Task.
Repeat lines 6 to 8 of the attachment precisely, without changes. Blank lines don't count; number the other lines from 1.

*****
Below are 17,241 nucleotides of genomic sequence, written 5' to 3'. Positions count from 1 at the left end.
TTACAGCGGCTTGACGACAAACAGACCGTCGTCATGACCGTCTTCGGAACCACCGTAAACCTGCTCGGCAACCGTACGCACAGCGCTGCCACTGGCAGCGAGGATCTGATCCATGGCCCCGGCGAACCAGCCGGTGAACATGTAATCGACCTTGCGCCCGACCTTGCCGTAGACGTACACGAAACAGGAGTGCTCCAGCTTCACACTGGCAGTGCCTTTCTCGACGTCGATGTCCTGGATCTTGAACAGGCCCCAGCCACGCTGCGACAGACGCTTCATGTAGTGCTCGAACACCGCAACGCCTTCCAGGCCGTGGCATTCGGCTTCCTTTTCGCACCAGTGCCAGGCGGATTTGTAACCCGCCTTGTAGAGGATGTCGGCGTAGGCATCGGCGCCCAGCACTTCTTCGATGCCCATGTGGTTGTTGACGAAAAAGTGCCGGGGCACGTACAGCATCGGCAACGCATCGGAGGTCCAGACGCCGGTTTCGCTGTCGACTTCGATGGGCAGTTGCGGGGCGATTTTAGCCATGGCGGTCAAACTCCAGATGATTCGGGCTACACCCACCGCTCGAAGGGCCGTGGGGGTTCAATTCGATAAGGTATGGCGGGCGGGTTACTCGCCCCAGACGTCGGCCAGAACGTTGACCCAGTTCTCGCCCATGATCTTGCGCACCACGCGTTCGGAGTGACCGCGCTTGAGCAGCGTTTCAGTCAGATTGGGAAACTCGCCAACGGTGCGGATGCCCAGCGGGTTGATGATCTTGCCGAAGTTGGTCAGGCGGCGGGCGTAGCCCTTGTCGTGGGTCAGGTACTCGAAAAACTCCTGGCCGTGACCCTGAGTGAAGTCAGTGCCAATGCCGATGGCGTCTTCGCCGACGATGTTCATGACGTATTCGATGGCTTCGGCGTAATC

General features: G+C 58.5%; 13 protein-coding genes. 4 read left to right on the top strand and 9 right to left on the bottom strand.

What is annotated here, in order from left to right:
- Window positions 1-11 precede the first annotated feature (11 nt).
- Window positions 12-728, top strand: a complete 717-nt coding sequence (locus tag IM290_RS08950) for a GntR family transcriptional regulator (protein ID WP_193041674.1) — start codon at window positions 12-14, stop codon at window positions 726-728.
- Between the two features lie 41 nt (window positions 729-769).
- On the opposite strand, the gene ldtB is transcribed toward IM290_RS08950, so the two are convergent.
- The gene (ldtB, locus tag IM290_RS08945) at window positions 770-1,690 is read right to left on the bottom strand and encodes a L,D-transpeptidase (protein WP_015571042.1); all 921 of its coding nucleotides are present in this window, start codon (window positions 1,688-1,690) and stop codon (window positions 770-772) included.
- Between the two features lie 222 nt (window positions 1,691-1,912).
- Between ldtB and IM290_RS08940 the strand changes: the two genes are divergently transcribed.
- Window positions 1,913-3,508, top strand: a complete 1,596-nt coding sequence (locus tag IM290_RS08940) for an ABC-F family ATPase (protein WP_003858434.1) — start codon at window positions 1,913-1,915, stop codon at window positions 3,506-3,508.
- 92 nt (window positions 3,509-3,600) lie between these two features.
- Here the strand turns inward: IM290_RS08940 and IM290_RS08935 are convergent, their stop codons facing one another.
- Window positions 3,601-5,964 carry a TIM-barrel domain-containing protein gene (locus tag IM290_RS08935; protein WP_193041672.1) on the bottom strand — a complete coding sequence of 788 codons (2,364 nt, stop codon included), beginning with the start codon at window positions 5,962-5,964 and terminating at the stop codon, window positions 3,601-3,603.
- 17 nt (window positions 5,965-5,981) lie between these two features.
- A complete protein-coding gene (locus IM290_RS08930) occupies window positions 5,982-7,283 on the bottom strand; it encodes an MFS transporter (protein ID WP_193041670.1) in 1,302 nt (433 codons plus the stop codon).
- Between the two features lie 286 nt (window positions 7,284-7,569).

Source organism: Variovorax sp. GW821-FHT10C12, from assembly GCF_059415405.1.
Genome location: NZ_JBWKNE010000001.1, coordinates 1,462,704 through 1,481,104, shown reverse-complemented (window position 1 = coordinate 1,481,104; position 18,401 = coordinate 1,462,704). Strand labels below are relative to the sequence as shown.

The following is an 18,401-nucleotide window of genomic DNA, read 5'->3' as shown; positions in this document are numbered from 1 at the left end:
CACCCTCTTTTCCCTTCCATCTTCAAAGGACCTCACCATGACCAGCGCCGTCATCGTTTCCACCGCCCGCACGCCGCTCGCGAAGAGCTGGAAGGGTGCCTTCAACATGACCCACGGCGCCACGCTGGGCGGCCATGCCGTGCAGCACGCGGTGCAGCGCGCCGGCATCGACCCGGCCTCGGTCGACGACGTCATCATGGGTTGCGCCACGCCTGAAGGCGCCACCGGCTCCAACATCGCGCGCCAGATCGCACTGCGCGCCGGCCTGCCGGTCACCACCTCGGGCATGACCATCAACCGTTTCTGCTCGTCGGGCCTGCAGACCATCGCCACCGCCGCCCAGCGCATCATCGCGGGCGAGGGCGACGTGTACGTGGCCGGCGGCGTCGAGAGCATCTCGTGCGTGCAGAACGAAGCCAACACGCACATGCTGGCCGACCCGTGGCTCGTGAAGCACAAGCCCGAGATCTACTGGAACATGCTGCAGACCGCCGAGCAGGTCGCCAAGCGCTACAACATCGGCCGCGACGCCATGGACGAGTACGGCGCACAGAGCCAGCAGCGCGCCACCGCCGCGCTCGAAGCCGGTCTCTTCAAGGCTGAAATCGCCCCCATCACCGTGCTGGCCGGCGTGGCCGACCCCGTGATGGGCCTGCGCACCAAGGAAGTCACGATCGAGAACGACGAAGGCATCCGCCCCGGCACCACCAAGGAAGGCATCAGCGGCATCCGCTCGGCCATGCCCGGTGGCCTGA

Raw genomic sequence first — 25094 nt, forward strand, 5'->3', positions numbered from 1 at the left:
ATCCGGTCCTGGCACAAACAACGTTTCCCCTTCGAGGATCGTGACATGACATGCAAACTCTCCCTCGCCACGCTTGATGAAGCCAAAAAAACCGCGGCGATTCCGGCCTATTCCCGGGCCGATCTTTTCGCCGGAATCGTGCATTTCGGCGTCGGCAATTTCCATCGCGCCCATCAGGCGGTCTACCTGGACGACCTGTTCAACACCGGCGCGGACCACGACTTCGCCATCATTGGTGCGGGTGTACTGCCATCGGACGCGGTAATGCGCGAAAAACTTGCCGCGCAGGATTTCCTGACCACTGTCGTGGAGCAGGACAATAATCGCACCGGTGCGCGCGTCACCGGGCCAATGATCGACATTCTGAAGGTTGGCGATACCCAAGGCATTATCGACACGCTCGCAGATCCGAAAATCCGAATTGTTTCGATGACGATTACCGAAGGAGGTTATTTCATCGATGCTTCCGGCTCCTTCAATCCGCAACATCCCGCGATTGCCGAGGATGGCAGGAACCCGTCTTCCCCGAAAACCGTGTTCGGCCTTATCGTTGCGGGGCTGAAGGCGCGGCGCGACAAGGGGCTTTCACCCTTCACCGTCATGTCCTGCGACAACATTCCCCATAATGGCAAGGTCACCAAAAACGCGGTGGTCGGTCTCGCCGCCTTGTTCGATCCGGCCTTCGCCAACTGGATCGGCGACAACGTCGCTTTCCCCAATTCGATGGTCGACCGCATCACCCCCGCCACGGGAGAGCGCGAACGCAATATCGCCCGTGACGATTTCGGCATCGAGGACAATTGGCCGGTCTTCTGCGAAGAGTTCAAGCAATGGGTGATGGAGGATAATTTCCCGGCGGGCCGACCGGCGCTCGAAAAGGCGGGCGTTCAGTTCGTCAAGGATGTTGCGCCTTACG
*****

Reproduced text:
- Window positions 12-728, top strand: a complete 717-nt coding sequence (locus tag IM290_RS08950) for a GntR family transcriptional regulator (protein ID WP_193041674.1) — start codon at window positions 12-14, stop codon at window positions 726-728.
- Between the two features lie 41 nt (window positions 729-769).
- On the opposite strand, the gene ldtB is transcribed toward IM290_RS08950, so the two are convergent.